Colm Cavanagh: ‘Something different’ needed to beat Dubs

Tyrone know greater intensity and bite required to vanquish reigning champions

What a difference a decade makes. On the morning of his last All-Ireland football final, Colm Cavanagh was lounging around the Tyrone hotel at Citywest, wondering if anyone fancied a game of tennis.

He found an opponent in his roommate Johnny Curran, the sub goalkeeper, and off they went. Later that afternoon Tyrone were All-Ireland champions, having beaten Kerry 1-15 to 0-14, with Cavanagh coming off the bench and kicking their last point.

“Aye, that was the mindset back then,” Cavanagh recalls, as if to highlight the different mindset going to this year’s final showdown against Dublin on Sunday week.

“We were young lads, 19 years of age, and there probably wasn’t the same emphasis back then on the whole preparation side of things. We took it upon ourselves to have fun and enjoy ourselves. Looking back it was probably a crazy thing to do, but things have moved on.


“Everything was fly-by-night, take things for granted. It’s a little different 10 years on, a bit older and wiser, and things mean a lot more now. Back then this was the norm in Tyrone – it was going to happen again – but it turned out 10 years later it wasn’t the case.”

Cavanagh is in Dublin to collect his PwC GAA/GPA Player of the Month award for August, in recognition of his central role in bringing Tyrone back to the All-Ireland final for the first time since 2008. He and Cathal McCarron are the only two survivors from that team, plus of course manager Mickey Harte, and Cavanagh makes no secret of the fact things have moved on since 2008 in other ways too.

Different circumstances

Dublin chasing a fourth successive All-Ireland, and Tyrone trying to close that decade-long gap since their last, make for a different set of circumstances too. Dublin took Tyrone apart in last year’s All-Ireland semi-final, and even though it was a lot closer in Omagh in their Super-8s meeting, surely something will have to change, or give, if Dublin are to be beaten?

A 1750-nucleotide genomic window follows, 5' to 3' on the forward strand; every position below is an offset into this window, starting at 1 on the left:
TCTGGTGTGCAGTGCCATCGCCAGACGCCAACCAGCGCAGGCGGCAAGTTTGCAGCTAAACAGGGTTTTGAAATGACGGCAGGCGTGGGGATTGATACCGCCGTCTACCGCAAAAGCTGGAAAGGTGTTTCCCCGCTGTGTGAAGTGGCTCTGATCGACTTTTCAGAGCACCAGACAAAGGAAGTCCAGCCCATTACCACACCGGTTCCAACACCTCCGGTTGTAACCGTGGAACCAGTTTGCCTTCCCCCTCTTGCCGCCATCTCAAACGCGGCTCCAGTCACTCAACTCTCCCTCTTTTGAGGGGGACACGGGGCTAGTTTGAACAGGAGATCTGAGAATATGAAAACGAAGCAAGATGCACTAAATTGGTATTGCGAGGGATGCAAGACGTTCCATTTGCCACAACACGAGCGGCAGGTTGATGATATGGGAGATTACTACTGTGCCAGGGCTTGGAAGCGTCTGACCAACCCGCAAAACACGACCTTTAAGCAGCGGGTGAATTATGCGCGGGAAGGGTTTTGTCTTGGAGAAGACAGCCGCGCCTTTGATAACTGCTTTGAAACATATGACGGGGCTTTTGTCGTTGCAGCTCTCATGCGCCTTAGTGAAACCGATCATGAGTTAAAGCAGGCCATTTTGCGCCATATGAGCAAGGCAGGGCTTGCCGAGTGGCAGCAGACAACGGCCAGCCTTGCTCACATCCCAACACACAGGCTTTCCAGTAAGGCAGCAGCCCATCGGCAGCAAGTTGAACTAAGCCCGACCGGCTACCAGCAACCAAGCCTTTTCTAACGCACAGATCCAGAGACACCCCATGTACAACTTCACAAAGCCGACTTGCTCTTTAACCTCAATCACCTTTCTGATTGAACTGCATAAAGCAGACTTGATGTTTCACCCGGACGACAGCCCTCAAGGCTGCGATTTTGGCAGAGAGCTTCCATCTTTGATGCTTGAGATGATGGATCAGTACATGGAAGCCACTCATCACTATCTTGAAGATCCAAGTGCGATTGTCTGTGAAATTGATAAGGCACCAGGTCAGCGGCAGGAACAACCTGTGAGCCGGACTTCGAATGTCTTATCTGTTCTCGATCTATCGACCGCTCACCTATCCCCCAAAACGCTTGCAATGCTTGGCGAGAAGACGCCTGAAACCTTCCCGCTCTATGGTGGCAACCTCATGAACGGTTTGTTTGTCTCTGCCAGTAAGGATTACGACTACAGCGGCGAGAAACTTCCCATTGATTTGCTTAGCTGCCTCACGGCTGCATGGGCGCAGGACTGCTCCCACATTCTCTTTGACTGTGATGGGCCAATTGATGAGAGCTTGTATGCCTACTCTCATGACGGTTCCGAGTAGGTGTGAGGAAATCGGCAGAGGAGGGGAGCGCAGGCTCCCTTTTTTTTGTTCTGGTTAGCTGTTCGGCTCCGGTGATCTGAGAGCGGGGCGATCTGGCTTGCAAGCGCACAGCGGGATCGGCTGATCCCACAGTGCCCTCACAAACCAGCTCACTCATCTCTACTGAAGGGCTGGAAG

“There’s probably a fair enough point, in that we have to do something different. If we keep the same approach, same style, same personnel, it may not be enough because it hasn’t been enough to date.

“So I’ll agree in that we probably have to bring something different to the game, but it’s probably no different to any other game in that we have to change every game. And I’m assuming every manager looks at the other teams and says, ‘How are we going to stop this team?’ and ‘We have to adapt a style or players’.

“Any style or system on any given day, you can’t keep that the whole time, so we have to do something different. I won’t say ‘Tear up the script’, but we’ll have to change a wee bit to go at it. We’re coming in and nobody is giving us a chance here. We are heavy underdogs but the lads have no fear. If we don’t have a go, that’s the worst-case scenario.

“So we’ll have to change and adapt, and, you know, really take it to Dublin, see where that takes us.”

Exactly how much or how far Tyrone can adapt is the challenge for Harte, and one Cavanagh says he will embrace: “Mickey has made some really good moves and good tactical decisions over the years. We firmly believe that he can pull out another one, but again, it’s going to be one of those things where we are going to have to believe that we can do it and get in behind Mickey in terms of what he’s going to bring and what he’s going to ask us to do on the final day.”

Sibling rivalry

One thing is for certain: even with his brother Seán only one year into his retirement, there is no great sibling rivalry. “Not at all now. To be honest, since Sean left the panel probably ... we live two doors from each other, so we do still see each other and we’d still be out the front playing with the kids and that, and football does come up and we do chat, have a few conversations around things.

“But, like, it’s all light-hearted. It’s not as if he’s coming giving me advice at this stage. He knows rightly I’m old enough to stand on my own feet. So it’s more light-hearted banter. He respects me from that point of view, he knows rightly that we have to focus on our own things.”

Dublin know exactly what they did to Tyrone last summer: Tyrone, says Cavanagh, know they can’t let that happen again.

“To be honest that day they just brought something completely different in comparison to what we’d faced previous to that. It was about six or seven steps above what we’d seen and met to date at that time. When that happens in a game of football, sometimes you are nearly powerless to do something to change it, regardless. Even if you change your tactics or anything.

“But again, the intensity probably wasn’t there. We didn’t press, we didn’t hit, we didn’t make tackles, we didn’t put Dublin under any pressure. So hopefully this time around there will be a bit more intensity and a bit more bite about this time. If you can’t do it on final day, then I don’t know when you can do it.”

What a difference a year might make.

Ian O'Riordan

Ian O'Riordan

Ian O'Riordan is an Irish Times sports journalist writing on athletics